Windows 8.1 Update is Welcome Refinement but Microsoft Sucker-Punches Start-Button Whiners

I visited the Windows Store last night and attempted to update three of our Windows 8 PCs:

  1. Lenovo IdeaPad Lynx Tablet
  2. Lenovo C440 All-in-One
  3. Gateway GT5082 Desktop

A Few Hiccups

The 8.1 upgrade process took a bit of time, as Microsoft’s download servers were working hard. The two Lenovo PCs upgraded successfully, but the upgrade was denied for the old Gateway warhorse because of the lack of CPU support for PAE, NX, and SSE2. Oh well, it looks like it may be the end of the line for the old girl, or I will simply have to soldier on with plain old Windows 8 until she dies from old age.

I also found that the backlight on the IdeaPad Lynx tablet was not turning off in sleep mode and felt a bit of panic. However, within minutes of logging into Lenovo’s Windows 8.1 support Web site (thank you Lenovo), I found an easy solution–a software update to the integrated Intel graphics system–backlight problem solved PLUS more fluid animation in a matter of minutes and I am a happy camper.

Poking Around the Upgrade

The Windows 8.1 upgrade is sweet with a host of new usability features and Evernote killer called “Reading Lists.” It resulted in a significant all-around improvement that enhances usability and customization on a number of levels that experienced Windows 8 users can easily learn at their leisure. Additionally, many features were added to Metro UI and it inherited a lot of controls that used to be exclusive to the desktop. Not to worry though, since the desktop (“old Windows”) has changed very little and if you are a nervous Nellie you can still click on a single tile (“Desktop”), relive the glory years, and populate your old school desktop with icons to your heart’s content.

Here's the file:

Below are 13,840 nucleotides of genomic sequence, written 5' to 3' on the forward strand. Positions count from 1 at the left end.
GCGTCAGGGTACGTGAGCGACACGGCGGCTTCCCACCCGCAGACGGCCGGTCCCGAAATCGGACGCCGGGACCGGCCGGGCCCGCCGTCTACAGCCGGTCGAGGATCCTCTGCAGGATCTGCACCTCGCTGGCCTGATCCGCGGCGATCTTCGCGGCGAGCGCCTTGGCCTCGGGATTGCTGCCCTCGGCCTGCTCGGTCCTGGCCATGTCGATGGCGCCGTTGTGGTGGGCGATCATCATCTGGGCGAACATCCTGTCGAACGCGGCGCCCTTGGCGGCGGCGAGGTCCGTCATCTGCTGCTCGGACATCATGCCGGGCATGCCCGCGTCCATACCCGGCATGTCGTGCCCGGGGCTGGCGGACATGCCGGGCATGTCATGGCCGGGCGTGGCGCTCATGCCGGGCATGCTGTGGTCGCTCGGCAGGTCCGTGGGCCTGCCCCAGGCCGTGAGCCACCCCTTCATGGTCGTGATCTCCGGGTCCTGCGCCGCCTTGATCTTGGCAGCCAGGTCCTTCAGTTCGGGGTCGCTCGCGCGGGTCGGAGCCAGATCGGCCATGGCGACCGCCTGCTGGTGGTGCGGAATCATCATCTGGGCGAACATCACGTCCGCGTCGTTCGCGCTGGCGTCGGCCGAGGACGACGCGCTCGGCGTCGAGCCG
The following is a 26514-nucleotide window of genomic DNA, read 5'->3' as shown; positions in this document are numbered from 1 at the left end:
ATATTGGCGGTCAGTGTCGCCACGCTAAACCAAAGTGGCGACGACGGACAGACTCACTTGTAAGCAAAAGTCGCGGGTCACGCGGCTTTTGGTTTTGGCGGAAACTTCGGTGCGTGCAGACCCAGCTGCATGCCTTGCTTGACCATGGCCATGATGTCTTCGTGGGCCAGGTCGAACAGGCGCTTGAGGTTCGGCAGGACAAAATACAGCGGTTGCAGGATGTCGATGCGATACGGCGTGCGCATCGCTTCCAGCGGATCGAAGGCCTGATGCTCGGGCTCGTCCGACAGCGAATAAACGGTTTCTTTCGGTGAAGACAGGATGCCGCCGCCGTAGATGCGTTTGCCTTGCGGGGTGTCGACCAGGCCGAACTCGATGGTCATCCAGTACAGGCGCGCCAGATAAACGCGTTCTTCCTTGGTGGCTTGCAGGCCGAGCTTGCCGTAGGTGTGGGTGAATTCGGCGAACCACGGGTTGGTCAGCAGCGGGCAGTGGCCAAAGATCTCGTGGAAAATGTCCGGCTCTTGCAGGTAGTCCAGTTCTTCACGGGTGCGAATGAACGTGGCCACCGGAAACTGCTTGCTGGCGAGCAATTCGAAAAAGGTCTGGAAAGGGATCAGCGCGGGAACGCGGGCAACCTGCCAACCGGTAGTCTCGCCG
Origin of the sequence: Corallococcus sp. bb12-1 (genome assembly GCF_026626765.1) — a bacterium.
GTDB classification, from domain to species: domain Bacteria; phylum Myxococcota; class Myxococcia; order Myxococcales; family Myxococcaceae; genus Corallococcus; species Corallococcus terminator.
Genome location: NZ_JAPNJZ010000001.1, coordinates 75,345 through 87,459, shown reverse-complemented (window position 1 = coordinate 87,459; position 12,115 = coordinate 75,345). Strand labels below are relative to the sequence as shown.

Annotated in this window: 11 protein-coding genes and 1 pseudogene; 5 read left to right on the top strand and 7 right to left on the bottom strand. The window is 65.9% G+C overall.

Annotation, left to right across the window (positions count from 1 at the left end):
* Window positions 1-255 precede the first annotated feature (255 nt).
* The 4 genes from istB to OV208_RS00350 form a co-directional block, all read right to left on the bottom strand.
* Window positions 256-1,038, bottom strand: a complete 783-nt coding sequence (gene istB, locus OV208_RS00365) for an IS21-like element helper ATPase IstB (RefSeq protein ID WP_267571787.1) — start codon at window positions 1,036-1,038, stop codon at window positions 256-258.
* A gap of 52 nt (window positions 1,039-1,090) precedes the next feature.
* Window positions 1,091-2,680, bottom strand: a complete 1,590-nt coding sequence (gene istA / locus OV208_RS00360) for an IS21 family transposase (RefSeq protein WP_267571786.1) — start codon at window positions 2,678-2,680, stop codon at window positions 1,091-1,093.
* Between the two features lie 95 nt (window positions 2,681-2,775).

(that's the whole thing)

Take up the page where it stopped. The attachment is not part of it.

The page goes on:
The Point of this Story

As covered in detail here, most of the unpopularity of Windows 8 was due to the fact that it was “too hard to use”–which we theorize translates into “I need a start button.” The whining was intense, so Microsoft announced that they were bringing back the start button with the Windows 8.1 update.

Windows 8 is Remarkable

Why? Keep in mind that Windows 8 works equally well on a PC or tablet via touch and/or mouse and keyboard. Plus, the Pro version can do anything that your desktop PC can do, like run Photoshop, MS Office, connect to any network or peripheral, and print to any printer–no apps are required (I like to call them “workarounds”) as required with Android and iOS-equipped devices. In fact, just last night I read an interesting article that questioned if and when Google would merge its mobile-based Android OS with its desktop-based Chrome OS. Microsoft beat them all to the draw, and they deserve far more credit than they are getting from the press and users alike and the Windows 8.1 update improves on the user experience without any radical overhauls.

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2 Responses

  1. David J. McCartney says:

    For $5.00, this can ease your pain.

    • Terry Wirth says:

      Thanks David.

      While we have been aware of add-on Windows 8 start buttons for a while, I have been conditioned the hard way to avoid third-party Windows add-ons for fear of mucking up an already finicky OS, even though Windows 7 and 8 are not.